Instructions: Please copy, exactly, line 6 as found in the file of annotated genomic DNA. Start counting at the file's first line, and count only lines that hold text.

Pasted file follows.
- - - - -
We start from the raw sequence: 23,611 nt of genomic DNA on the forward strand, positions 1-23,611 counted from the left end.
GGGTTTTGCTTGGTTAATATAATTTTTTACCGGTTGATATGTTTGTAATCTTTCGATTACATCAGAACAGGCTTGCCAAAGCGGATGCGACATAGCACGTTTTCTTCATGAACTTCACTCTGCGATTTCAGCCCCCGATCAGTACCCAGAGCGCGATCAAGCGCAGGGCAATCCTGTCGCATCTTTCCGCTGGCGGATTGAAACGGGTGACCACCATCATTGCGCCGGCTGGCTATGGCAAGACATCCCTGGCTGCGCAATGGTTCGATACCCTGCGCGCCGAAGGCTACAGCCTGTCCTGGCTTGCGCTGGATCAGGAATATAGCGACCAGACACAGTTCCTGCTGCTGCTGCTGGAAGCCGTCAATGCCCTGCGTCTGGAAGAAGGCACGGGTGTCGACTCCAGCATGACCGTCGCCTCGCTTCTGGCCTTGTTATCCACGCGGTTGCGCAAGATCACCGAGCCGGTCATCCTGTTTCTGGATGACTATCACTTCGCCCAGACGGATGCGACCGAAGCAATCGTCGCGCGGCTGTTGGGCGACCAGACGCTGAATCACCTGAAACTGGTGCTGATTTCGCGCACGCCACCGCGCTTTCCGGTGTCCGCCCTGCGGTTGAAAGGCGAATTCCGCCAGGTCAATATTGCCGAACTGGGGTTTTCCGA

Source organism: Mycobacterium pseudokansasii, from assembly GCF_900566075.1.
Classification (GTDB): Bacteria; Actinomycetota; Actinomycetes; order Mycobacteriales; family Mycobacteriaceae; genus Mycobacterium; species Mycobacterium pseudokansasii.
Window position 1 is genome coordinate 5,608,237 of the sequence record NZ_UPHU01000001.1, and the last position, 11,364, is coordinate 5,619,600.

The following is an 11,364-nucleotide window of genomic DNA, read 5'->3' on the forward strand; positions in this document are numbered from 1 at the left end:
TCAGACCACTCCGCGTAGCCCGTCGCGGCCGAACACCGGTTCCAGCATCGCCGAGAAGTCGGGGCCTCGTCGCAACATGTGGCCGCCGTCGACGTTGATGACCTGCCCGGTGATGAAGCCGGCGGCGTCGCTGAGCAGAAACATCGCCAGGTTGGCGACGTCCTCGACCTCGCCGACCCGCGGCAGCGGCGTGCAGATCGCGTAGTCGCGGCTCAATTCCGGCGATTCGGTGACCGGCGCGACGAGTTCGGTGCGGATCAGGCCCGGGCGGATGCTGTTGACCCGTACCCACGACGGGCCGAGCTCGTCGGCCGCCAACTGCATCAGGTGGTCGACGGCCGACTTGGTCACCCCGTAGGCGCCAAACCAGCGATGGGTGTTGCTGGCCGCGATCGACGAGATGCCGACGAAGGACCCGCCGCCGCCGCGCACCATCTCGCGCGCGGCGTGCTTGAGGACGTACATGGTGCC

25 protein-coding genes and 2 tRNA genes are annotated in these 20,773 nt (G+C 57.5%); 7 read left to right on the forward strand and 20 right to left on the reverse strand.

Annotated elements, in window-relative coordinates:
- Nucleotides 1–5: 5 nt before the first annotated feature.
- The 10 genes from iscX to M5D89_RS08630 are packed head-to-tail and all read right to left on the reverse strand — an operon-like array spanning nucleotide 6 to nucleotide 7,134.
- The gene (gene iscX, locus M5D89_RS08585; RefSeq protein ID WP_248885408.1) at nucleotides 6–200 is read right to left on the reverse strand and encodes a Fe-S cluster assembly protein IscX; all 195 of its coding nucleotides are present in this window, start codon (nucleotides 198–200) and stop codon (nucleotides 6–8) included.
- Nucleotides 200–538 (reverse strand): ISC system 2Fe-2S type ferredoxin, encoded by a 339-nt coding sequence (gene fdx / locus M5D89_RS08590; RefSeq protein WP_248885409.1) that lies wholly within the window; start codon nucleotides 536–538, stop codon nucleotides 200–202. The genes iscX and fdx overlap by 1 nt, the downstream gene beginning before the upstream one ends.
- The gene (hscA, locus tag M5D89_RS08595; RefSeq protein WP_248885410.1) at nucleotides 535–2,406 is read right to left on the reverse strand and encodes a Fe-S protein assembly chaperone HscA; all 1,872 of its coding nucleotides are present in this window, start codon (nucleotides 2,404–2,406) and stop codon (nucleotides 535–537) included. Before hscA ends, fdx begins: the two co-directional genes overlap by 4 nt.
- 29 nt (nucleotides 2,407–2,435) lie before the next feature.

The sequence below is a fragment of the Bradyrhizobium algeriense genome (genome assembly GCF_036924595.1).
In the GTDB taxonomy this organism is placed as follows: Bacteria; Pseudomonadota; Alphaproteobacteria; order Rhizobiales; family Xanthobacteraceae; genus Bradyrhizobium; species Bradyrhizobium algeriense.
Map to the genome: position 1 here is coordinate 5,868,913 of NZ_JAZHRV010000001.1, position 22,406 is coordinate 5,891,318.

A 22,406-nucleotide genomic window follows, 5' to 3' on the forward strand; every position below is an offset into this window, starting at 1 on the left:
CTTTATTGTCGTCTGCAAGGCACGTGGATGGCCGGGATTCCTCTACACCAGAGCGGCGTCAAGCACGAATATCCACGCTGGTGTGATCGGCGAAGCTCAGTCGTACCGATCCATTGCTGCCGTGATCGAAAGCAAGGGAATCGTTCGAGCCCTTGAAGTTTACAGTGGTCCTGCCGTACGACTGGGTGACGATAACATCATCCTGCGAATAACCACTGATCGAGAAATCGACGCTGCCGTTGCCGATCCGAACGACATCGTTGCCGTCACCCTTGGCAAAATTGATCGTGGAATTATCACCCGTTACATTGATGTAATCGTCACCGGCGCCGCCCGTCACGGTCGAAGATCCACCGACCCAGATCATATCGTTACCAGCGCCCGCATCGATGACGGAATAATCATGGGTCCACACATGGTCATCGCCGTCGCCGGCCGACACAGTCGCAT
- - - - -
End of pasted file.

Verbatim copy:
The following is an 11,364-nucleotide window of genomic DNA, read 5'->3' on the forward strand; positions in this document are numbered from 1 at the left end: